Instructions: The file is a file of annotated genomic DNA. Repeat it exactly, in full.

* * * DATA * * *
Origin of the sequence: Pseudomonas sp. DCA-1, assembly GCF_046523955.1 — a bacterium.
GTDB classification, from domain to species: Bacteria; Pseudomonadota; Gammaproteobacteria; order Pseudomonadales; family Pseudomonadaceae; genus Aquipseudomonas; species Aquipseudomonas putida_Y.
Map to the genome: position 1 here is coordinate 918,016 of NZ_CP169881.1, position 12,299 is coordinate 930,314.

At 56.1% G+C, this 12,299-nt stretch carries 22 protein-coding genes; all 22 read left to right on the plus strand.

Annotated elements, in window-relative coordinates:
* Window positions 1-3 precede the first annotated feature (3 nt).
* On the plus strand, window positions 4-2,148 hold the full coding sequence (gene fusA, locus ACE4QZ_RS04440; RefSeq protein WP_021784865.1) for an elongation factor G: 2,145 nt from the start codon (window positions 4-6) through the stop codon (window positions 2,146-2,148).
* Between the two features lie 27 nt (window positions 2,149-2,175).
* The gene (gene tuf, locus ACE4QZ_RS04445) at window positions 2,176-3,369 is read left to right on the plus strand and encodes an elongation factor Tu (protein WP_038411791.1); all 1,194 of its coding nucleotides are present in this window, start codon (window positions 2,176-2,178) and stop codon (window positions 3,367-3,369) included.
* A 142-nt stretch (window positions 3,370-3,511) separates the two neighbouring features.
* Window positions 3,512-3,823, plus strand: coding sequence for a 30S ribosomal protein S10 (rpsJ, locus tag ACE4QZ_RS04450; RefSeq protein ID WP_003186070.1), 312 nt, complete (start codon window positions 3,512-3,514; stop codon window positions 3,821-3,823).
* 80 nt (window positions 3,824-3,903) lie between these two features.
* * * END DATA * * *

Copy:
Origin of the sequence: Pseudomonas sp. DCA-1, assembly GCF_046523955.1 — a bacterium.
GTDB classification, from domain to species: Bacteria; Pseudomonadota; Gammaproteobacteria; order Pseudomonadales; family Pseudomonadaceae; genus Aquipseudomonas; species Aquipseudomonas putida_Y.
Map to the genome: position 1 here is coordinate 918,016 of NZ_CP169881.1, position 12,299 is coordinate 930,314.

At 56.1% G+C, this 12,299-nt stretch carries 22 protein-coding genes; all 22 read left to right on the plus strand.

Annotated elements, in window-relative coordinates:
* Window positions 1-3 precede the first annotated feature (3 nt).
* On the plus strand, window positions 4-2,148 hold the full coding sequence (gene fusA, locus ACE4QZ_RS04440; RefSeq protein WP_021784865.1) for an elongation factor G: 2,145 nt from the start codon (window positions 4-6) through the stop codon (window positions 2,146-2,148).
* Between the two features lie 27 nt (window positions 2,149-2,175).
* The gene (gene tuf, locus ACE4QZ_RS04445) at window positions 2,176-3,369 is read left to right on the plus strand and encodes an elongation factor Tu (protein WP_038411791.1); all 1,194 of its coding nucleotides are present in this window, start codon (window positions 2,176-2,178) and stop codon (window positions 3,367-3,369) included.
* A 142-nt stretch (window positions 3,370-3,511) separates the two neighbouring features.
* Window positions 3,512-3,823, plus strand: coding sequence for a 30S ribosomal protein S10 (rpsJ, locus tag ACE4QZ_RS04450; RefSeq protein ID WP_003186070.1), 312 nt, complete (start codon window positions 3,512-3,514; stop codon window positions 3,821-3,823).
* 80 nt (window positions 3,824-3,903) lie between these two features.